Cell Press to publish open-access papers from January 2021

Academics will have to pay up to £7,800 for free-to-read option

December 18, 2020
Academic journals
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Academics will be able to publish open-access papers in Elsevier’s portfolio of Cell Press journals from January, the publisher has announced.

Elsevier said that for those titles that do not currently offer an open-access publishing option, the article publishing charges (APCs) will be £7,000 for the majority of journals and £7,800 for the flagship title, Cell. These fees will be paid by authors choosing to make their research article available for everyone to read immediately following publication.

The journals will also continue to offer authors the option to publish through the subscription model. Under this scheme, articles published in Cell Press journals are only free for everyone to read from 12 months after publication.

The APCs will remain unchanged for most of the existing gold open-access journals, including Cell Reports, iScience and Heliyon, where prices start at £1,400.  

Elsevier said the move means that from January nearly all of its 2,600 journals will enable open-access publishing, including 500 fully open-access journals.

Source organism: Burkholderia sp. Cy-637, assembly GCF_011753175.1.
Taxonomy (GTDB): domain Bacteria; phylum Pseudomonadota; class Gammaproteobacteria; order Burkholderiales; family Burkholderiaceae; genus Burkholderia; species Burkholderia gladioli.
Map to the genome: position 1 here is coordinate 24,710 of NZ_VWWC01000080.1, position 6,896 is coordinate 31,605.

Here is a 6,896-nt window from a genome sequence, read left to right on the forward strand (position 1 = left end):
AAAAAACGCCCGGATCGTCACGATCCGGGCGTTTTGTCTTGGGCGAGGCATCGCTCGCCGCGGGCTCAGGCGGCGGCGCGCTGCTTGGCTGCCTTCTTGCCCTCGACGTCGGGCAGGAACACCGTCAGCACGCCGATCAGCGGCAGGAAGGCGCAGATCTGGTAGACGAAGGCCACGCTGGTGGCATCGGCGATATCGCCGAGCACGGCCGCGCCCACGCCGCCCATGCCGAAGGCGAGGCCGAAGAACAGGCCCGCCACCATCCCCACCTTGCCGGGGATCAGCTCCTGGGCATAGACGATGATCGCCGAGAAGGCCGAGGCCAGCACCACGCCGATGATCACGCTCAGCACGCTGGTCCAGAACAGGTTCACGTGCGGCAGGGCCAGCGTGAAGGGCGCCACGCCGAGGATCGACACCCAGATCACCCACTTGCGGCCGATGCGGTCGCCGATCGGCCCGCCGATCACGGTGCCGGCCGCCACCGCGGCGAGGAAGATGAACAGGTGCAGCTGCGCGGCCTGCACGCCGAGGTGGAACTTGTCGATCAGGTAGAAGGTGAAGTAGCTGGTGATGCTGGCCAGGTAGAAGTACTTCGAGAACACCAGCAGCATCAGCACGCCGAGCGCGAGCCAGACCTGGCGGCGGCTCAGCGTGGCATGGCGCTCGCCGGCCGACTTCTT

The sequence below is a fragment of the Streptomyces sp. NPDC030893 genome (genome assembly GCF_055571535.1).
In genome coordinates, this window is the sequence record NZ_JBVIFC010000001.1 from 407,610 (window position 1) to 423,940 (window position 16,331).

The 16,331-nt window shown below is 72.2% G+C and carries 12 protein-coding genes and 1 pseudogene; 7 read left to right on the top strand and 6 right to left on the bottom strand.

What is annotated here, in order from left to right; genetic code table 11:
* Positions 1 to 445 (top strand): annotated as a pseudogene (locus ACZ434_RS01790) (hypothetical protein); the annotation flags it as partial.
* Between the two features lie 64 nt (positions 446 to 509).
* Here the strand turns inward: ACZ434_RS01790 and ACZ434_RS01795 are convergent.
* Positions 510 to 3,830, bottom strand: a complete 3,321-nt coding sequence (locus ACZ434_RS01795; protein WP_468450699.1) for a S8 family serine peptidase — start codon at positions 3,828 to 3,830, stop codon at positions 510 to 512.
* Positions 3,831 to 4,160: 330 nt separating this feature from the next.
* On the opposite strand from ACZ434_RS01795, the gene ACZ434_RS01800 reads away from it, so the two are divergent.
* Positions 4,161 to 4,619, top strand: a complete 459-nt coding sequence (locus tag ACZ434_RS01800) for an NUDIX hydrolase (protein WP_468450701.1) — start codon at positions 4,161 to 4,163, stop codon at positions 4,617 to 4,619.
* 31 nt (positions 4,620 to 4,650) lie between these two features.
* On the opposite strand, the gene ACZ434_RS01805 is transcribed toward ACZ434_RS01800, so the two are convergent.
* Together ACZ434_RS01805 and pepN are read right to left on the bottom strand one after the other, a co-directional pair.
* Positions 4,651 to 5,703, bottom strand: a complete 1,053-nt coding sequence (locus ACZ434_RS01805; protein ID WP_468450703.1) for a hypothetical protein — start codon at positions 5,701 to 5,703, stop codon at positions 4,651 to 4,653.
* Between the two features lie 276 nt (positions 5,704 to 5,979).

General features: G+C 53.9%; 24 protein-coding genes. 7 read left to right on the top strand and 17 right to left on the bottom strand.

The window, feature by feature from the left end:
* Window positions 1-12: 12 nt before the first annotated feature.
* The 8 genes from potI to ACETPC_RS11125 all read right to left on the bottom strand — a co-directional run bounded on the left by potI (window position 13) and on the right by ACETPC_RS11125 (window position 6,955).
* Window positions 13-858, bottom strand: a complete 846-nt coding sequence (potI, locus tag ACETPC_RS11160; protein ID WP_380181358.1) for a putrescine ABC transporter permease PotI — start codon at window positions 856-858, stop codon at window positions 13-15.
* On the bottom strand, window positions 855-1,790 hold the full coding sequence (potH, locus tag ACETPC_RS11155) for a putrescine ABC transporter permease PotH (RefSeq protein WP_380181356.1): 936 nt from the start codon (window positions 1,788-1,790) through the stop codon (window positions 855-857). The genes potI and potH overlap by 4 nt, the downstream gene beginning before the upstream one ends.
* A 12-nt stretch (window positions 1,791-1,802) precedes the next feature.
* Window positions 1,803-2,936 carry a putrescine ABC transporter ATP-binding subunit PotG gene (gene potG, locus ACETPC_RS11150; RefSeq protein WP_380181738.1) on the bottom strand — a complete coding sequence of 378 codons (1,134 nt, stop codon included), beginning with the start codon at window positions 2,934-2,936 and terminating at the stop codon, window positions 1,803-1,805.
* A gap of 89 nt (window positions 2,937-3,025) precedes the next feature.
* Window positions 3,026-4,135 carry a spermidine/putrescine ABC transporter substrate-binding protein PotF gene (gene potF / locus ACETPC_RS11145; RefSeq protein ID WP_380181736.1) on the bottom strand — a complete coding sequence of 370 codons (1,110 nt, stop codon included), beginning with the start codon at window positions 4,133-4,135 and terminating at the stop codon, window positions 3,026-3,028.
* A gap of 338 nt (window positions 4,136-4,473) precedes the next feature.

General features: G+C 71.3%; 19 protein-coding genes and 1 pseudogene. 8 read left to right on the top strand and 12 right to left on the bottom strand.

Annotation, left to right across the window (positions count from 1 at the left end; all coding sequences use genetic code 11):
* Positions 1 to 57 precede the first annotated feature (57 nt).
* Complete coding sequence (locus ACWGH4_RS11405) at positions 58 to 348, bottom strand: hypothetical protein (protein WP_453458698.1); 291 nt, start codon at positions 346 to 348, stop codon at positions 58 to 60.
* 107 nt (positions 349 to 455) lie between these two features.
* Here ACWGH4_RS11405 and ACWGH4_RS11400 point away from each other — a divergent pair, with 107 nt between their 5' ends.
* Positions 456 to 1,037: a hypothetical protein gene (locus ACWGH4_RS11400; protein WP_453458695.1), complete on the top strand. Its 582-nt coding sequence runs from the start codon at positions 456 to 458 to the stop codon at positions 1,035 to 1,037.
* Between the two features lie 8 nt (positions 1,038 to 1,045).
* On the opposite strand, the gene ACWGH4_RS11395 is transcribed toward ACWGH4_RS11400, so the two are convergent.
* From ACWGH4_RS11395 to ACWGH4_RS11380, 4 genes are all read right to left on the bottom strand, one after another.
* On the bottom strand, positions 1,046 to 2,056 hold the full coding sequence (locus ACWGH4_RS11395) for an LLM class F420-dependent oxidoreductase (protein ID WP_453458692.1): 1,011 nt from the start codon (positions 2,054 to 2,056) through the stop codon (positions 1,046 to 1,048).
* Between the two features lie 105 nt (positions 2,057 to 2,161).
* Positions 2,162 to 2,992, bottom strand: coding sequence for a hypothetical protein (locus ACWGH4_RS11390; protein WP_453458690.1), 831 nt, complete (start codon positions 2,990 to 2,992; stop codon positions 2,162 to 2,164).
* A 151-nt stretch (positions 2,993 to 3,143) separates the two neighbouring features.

Last month, Springer Nature said that researchers would be able to make any papers accepted by Nature and Nature-branded titles freely available by paying an APC of €9,500 (£8,600). It also unveiled a “guided open access” pilot that seeks to spread the cost of publication across a greater number of authors than those accepted for publication.

Philippe Terheggen, managing director of journals at Elsevier, said: “Our commitment to openness, inclusion and collaboration in research means Elsevier will support every author in publishing open access in any one of our journals, across all disciplines of research, including in our highly selective journals.

“We are pleased to expand open access publishing options for Cell Press journals for authors while maintaining the highest standards of quality and editorial rigour that our journals represent.”


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